Rotation is spammable and focusing on good DoT uptimes.
Stage 5 – low 90Ks
I am currently at this level, quite a climb from the 10K/20K days!
To get here from the previous stage, I essentially need 95% concentration on DoT uptimes. Start with DoTs and use spammable going back to refreshing DoTs. Well that sounds trivial but it is very tough for me to do. This level of DoT refreshing involves watching my skill bar constantly and refresh a DoT as soon as possible. It is mandatory to enable the setting that lets you watch timers on your backbar, or get an add-on that does it.
Back at the 70K level, I would generally refresh the back bar in one fell swoop – wait still all were expired then get them in one pass. That does not fly for reaching 90K. This means doing frequent bar swap, several in a row sometimes. It is a little exhausting in its own way. Bar swapping cleanly to go right into the weave takes practice as it is extra timing to get used to.
This level of DPS requires a good mastery of rotation, reflexively hitting the right button. Things like accidentally hitting the wrong skill or hesitating, and I can see the results in the real-time numbers CMX displays – a few seconds go by and DPS dips a bit. It’s recoverable but I can’t make too many mistakes without dropping under 90K.
Champion points matter but I went from ~50K and ~1700 CP to ~90K and ~1800 CP. By this point, I had enough to slot 4 for my build plus get the passive buffs from various unlocks, so those 100 CP didn’t play a part. I think it is somewhere around 1200 CP you can get all the key perks you need so I could have done this 500+ CP ago.
Some other changes suggested from resources in my guild – I swapped some Champion Point stars because I was at the crit cap and one buff wasn’t useful, while another was of even more benefit. Also swapped to a different monster helm for boosting one stat over another.
I am thrilled to parse in the 90Ks, even if the reality is more like this: out of 5 parses I will do 87K, 89K, 91K, 92K, 93K to average 90K but not always be in the 90Ks.
I cropped the pics from earlier shots to focus on the DPS number in the upper left. Here’s the full info the CMX provides for my all-time highest parse of 93583 damage per second:
I’m no expert but I can extract the info I need from this. The good news is, I still have some upside available by tightening things up.
First, I can upgrade: gold glyphs, gold back-bar weapon, gold armor, gold jewelry (that is very expensive to do so it will definitely be last).
Second, my weaving average is 0.218s, lower is better. This is the average amount of time between a light attack and skill. Details for each skill are available, so lowering the average means working on firing off Barbed Trap faster for example, since that skill is a 0.3s weave. Meanwhile, Scalding Rune is 0.41s and even worse, Standard of Might is 0.57 seconds! OUCH those are really hurting my weave average and parse.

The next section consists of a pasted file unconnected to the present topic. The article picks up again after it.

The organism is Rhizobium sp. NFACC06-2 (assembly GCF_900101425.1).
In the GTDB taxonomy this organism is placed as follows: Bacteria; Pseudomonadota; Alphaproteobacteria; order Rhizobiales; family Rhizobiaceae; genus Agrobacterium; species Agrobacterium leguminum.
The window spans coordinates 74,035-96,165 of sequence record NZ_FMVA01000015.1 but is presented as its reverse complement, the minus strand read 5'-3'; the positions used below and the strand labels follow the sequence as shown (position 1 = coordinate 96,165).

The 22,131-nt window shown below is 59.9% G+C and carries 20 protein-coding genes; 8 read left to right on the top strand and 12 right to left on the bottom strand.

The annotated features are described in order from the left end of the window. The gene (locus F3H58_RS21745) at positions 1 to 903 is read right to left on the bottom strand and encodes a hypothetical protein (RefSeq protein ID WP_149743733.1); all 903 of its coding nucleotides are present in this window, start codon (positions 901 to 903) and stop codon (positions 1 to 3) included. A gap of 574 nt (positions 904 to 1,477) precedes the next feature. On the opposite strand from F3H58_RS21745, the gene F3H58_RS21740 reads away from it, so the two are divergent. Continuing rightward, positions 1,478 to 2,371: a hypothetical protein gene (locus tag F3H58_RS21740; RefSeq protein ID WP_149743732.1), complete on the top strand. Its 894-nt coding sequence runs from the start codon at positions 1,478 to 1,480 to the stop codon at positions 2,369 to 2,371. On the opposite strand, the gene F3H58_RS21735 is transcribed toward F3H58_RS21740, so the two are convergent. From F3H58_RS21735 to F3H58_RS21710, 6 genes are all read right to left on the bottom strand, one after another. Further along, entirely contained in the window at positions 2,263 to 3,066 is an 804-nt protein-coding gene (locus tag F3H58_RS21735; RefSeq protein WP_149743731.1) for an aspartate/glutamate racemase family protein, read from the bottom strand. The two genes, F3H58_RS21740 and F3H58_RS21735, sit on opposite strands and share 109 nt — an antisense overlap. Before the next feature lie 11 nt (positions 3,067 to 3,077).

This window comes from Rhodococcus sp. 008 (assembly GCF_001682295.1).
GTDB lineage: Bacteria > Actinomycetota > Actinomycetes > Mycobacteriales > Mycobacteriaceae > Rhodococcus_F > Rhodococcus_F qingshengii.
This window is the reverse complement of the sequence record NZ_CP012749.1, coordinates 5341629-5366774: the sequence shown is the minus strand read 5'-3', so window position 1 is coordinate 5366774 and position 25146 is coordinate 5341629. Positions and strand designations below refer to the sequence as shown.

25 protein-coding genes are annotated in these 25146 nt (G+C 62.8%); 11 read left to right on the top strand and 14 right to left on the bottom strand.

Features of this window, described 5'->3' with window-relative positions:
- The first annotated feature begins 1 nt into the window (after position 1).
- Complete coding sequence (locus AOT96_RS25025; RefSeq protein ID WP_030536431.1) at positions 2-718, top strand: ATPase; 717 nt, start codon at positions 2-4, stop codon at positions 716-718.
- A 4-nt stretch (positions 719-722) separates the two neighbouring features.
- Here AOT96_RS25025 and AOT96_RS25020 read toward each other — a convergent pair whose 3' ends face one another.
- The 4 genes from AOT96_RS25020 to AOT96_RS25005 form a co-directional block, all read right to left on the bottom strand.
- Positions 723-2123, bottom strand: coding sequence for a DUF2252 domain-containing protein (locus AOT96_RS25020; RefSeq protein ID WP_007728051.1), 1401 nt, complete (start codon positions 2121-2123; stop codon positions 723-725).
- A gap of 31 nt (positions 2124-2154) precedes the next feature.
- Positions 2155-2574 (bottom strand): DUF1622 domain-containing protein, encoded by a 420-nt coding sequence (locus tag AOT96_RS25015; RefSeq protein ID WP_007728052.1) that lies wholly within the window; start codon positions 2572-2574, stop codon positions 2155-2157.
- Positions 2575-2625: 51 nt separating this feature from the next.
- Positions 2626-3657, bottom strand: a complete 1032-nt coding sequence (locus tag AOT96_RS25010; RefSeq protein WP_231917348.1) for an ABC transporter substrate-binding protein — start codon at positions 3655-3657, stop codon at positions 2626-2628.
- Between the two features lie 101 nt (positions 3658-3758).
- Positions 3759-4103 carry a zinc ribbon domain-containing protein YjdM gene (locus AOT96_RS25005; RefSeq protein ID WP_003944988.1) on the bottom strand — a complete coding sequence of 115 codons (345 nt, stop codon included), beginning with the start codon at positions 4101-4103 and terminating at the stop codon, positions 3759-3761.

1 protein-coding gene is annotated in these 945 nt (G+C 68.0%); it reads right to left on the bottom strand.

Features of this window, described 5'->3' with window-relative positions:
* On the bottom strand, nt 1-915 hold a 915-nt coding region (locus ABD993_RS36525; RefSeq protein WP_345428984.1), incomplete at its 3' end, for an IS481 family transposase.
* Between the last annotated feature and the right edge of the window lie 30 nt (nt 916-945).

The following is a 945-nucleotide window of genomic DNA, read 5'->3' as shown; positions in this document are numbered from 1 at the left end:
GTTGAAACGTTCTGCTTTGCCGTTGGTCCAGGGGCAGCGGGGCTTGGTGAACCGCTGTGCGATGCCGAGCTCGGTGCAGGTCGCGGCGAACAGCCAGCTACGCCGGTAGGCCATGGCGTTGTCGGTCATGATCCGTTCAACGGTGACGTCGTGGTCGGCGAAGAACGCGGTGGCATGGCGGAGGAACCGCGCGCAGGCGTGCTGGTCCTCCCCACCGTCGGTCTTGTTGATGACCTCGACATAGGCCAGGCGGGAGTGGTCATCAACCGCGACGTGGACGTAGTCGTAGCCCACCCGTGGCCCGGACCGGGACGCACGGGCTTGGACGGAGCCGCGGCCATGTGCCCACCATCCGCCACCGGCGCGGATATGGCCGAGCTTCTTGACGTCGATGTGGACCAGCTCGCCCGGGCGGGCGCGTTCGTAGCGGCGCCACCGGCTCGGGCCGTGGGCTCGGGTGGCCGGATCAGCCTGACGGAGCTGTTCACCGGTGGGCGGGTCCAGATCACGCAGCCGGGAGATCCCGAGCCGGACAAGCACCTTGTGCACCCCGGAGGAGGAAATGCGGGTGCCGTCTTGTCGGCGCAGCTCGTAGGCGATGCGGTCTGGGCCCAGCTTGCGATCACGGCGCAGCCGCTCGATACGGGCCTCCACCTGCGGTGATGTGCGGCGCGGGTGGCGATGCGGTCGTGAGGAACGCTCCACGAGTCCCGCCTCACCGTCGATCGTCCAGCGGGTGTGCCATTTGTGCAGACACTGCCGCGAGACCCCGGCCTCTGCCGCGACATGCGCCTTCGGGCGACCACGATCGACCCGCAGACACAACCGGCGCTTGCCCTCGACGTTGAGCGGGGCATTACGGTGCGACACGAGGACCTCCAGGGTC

Third, examining the time column, and noting which DoTs aren’t getting refreshed as fast as possible. For example, Flames of Oblivion is 17.06 seconds, meaning I cast it just over every 17 seconds on average. But it is a DoT that lasts 15 seconds so I am losing 2 seconds of DPS due to letting it idle.
Might as well look all these up for my own benefit!
Flames of Oblivion
Standard of Might
There are subtleties here – both Barbed Trap and Scalding Rune have an arming delay, Carve can be refreshed early and stacked up to 30s. But I have long gaps and the largest offenders of the normal skills are Scalding Rune and Degeneration. Over a 4 min parse, those lost seconds are entire cycles of those DoTs that I’m losing.
Consider this, over a 4 min parse, 240 seconds, I would ideally do 12 casts of Venomous Claw (240/20), but I am only doing 9.2 (240/26.2). That’s what the Loss column is, how many extra skill cycles I could have under perfect refresh. Sorted this way, I need to work on Carve first, then Degeneration and Scalding Rune. Then reassess.
Standard of Might is a special case, as an Ultimate skill I need a different pool of resources to use it. So while it is up for 16s, I can’t actually cast it near that often. What I’ll need to do here is concentrate on using it ASAP every time, possibly compare with another parse where I use Flawless Dawnbreaker every time, and see if the damage buff for 16s is worth using FD at least twice as much (Ultimate cost is 125 vs 250). It could be I let SoM sit idle too long as well – at ~90 seconds I get 4 uses during my parse, maybe I could get 5?
My ratio of weapon attacks to skills is pretty good: 188 to 185. You want these about equal, meaning one light attack for every skill. If these are out of whack the reason is typically timing around the light attack – cancelling too early, or stated another way, firing off the skill too fast, before the light attack registers. Another timing issue to work on if this is the case.
Tighten all these up and I will see a DPS increase…. not sure how big though. I will find out. 🙂
Stage 6 – 100K?
93K is my peak now, going from ~10K to 93K is almost an order of magnitude improvement by a combo of gear, build, rotation, and practice. And what is mind boggling is there is still roughly a 33% increase available – the very best players can pull ~125K!!